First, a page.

Birmingham Attorney Tyrell F. Jordan Creates an Endowed Scholarship to Support Students from Underrepresented Urban Communities


When Tyrell F. Jordan was preparing for college, the conversation became old hat.

“I would tell folks I was going to The University of Alabama, and they wouldn’t believe me. They wanted to say it was somewhere else. I would finally have to say, ‘No. Roll Tide. You see them on TV every Saturday,’” said Jordan, who grew up attending inner-city Birmingham public schools.

“Nobody believed me because people who looked like me and came from my area did not go to the University very much back then, and that was just 19 years ago.”

But Jordan did go to the University, with the help of scholarships and other financial aid. He pledged a fraternity, Omega Psi Phi, and formed lifelong friendships. He also found a mentor in his fraternity chapter’s faculty advisor, Dr. Samory Pruitt, now vice president of UA’s Division of Community Affairs.

Jordan earned a bachelor’s degree in accounting from UA in 2001, and his juris doctor from the UA School of Law in 2004. With Pruitt’s encouragement, he then pursued an externship at the Kettering Foundation, a cooperative research nonprofit led by former UA president David Mathews. That externship, Jordan said, ended up being one of the more monumental experiences of his life.

Today Jordan is an attorney at his own firm, TFJ Law, in Birmingham. Grateful for the many people and experiences in his seven years at UA that shaped the course of his life, he recently found himself visiting campus more often — and not just for football games or to catch up with old fraternity buddies. This time, it was about giving back.

In 2016, he joined an advisory board, a group of outstanding UA alumni committed to community engagement and student success, for UA’s Division of Community Affairs. He also established a scholarship endowment to support students from underrepresented urban communities.

This new turn in Jordan’s life came, once again, at the encouragement of his long-time mentor.

“When we decided to create the Community Affairs Board of Advisors, Tyrell was at the top of my list,” said Pruitt, who remembers Jordan as wise beyond his years as a young undergraduate in Omega Psi Phi.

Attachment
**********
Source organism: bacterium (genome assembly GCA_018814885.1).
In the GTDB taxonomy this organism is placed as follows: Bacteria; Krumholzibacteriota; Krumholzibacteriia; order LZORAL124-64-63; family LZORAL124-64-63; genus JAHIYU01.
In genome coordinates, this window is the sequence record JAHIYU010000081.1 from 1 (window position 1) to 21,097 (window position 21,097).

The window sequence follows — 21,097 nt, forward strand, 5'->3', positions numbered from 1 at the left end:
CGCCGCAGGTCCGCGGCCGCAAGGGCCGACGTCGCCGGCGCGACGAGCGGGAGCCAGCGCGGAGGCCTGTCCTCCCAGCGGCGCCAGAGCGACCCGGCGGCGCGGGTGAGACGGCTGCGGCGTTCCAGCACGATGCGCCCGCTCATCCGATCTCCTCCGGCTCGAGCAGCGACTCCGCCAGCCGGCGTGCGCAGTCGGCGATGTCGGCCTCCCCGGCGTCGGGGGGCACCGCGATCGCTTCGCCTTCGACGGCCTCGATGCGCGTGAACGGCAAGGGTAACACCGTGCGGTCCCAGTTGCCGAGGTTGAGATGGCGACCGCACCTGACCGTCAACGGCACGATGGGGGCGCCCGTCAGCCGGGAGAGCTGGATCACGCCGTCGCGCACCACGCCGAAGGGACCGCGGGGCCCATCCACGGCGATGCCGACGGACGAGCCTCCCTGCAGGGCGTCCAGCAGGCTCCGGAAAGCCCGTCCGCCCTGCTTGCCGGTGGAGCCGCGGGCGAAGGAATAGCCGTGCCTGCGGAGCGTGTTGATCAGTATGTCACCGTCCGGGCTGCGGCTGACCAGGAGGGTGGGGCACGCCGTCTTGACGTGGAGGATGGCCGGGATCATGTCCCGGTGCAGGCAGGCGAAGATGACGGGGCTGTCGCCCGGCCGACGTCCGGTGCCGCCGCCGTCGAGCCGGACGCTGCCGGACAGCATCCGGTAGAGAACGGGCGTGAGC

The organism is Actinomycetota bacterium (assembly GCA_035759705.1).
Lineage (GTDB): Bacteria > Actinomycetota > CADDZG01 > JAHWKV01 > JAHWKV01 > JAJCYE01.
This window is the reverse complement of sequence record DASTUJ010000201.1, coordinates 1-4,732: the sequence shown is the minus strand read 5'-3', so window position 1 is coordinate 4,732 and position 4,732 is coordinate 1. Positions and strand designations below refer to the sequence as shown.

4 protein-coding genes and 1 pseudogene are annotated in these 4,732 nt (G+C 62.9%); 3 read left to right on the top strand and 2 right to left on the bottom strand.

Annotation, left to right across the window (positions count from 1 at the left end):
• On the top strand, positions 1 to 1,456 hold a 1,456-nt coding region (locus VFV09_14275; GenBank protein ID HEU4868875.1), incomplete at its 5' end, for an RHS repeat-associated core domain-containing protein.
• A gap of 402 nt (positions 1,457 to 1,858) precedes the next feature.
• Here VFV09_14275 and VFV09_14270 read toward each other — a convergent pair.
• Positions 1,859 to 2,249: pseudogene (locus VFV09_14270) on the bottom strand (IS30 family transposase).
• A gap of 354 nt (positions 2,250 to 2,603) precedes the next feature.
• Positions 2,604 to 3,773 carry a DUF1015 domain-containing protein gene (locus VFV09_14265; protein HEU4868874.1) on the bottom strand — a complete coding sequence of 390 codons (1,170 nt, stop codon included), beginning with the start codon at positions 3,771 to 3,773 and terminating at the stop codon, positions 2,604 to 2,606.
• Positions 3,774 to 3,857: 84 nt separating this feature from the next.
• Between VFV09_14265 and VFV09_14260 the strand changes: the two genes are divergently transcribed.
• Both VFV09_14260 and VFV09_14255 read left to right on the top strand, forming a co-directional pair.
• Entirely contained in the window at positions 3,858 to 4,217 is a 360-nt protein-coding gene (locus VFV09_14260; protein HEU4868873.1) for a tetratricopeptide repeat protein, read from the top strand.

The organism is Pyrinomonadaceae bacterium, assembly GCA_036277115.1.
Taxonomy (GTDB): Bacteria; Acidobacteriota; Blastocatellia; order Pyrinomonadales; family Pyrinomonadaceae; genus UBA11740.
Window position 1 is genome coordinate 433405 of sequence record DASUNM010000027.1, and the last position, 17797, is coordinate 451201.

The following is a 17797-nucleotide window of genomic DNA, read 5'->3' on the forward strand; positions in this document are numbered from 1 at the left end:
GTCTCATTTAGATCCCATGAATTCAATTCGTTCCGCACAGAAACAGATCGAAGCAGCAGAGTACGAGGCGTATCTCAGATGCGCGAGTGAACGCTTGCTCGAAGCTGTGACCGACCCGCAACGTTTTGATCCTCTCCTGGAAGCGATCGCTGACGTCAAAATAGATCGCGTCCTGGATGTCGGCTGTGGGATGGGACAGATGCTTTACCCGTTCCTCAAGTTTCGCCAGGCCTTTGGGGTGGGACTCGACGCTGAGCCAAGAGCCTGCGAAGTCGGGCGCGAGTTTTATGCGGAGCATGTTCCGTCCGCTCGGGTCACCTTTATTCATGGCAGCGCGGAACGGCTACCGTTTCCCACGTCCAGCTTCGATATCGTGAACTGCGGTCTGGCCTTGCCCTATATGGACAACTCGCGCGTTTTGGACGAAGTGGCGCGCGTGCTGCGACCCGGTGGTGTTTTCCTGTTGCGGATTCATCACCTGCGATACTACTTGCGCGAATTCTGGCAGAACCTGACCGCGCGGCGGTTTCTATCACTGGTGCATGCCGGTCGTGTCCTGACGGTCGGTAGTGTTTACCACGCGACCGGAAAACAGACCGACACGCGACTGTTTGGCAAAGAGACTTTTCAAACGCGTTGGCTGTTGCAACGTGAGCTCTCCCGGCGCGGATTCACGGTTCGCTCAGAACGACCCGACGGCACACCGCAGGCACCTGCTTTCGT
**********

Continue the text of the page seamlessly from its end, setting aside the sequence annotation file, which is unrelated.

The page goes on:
“He was very smart, carrying nearly a 4.0, and easy to talk to. He always understood what we were trying to do with the chapter,” Pruitt said. “I knew he was one of those people that, if you put him in a group, he is going to push the group to get things done.”

Jordan accepted the invitation to join the board, but surprised Pruitt by taking his new leadership role one step further.

“I just expected him to be a part of the difference we were trying to make through the board of advisors by mentoring students and supporting projects,” Pruitt said. “But he said to me, ‘I would like to do something a little more than that.’ I asked him what, and he said, ‘What does it take to endow a scholarship?’”

Soon after that conversation, the TFJ Law Firm Endowed Scholarship was created.

“My personality is such that I like to get in and get something done,” Jordan said. “As I learned more about how endowed scholarships work, it sounded like an opportunity to jump in and do something good, and hopefully, at the end of the day, help provide an opportunity to some other young man or woman who comes out of an inner-city area, like I did, to be able to pursue an education at the state’s flagship university.

“In my mind, this is just the beginning of that endowment. I hope I still have enough time left on this earth to get enough done to see it grow larger.”

Along with his outreach efforts on campus through the advisory board, the scholarship brings Jordan’s connection to the University full circle.

“Looking back at my life, I know that the assistance of many helped in providing me the opportunities to do what I now get to do, being a lawyer serving the greater Birmingham community,” Jordan said. “I know I, in all likelihood, would not have been allowed these chances but for the financial assistance, the support, the encouragement and the love of so many people along the way.”

Those same opportunities he is now passing on to others.